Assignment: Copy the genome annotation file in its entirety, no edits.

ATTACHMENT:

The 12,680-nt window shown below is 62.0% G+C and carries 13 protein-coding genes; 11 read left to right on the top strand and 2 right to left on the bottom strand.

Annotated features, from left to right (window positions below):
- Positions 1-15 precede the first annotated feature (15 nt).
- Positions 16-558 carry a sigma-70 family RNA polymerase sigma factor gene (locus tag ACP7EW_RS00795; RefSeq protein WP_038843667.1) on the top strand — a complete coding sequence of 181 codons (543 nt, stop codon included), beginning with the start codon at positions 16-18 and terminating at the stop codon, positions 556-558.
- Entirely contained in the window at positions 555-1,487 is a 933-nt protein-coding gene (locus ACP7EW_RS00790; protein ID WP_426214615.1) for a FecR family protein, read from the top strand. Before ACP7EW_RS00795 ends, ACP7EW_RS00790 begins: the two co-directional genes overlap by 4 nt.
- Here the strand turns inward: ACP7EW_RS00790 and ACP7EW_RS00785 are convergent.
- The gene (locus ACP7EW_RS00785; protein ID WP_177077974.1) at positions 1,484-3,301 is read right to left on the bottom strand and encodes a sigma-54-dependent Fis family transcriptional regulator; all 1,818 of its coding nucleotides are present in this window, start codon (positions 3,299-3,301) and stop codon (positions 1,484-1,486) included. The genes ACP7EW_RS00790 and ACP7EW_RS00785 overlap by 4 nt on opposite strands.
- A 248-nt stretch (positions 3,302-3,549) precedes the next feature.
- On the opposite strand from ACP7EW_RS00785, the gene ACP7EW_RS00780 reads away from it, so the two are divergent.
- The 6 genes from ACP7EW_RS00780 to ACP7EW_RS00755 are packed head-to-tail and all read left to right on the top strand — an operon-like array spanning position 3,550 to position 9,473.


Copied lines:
The 12,680-nt window shown below is 62.0% G+C and carries 13 protein-coding genes; 11 read left to right on the top strand and 2 right to left on the bottom strand.

Annotated features, from left to right (window positions below):
- Positions 1-15 precede the first annotated feature (15 nt).
- Positions 16-558 carry a sigma-70 family RNA polymerase sigma factor gene (locus tag ACP7EW_RS00795; RefSeq protein WP_038843667.1) on the top strand — a complete coding sequence of 181 codons (543 nt, stop codon included), beginning with the start codon at positions 16-18 and terminating at the stop codon, positions 556-558.
- Entirely contained in the window at positions 555-1,487 is a 933-nt protein-coding gene (locus ACP7EW_RS00790; protein ID WP_426214615.1) for a FecR family protein, read from the top strand. Before ACP7EW_RS00795 ends, ACP7EW_RS00790 begins: the two co-directional genes overlap by 4 nt.
- Here the strand turns inward: ACP7EW_RS00790 and ACP7EW_RS00785 are convergent.
- The gene (locus ACP7EW_RS00785; protein ID WP_177077974.1) at positions 1,484-3,301 is read right to left on the bottom strand and encodes a sigma-54-dependent Fis family transcriptional regulator; all 1,818 of its coding nucleotides are present in this window, start codon (positions 3,299-3,301) and stop codon (positions 1,484-1,486) included. The genes ACP7EW_RS00790 and ACP7EW_RS00785 overlap by 4 nt on opposite strands.
- A 248-nt stretch (positions 3,302-3,549) precedes the next feature.
- On the opposite strand from ACP7EW_RS00785, the gene ACP7EW_RS00780 reads away from it, so the two are divergent.
- The 6 genes from ACP7EW_RS00780 to ACP7EW_RS00755 are packed head-to-tail and all read left to right on the top strand — an operon-like array spanning position 3,550 to position 9,473.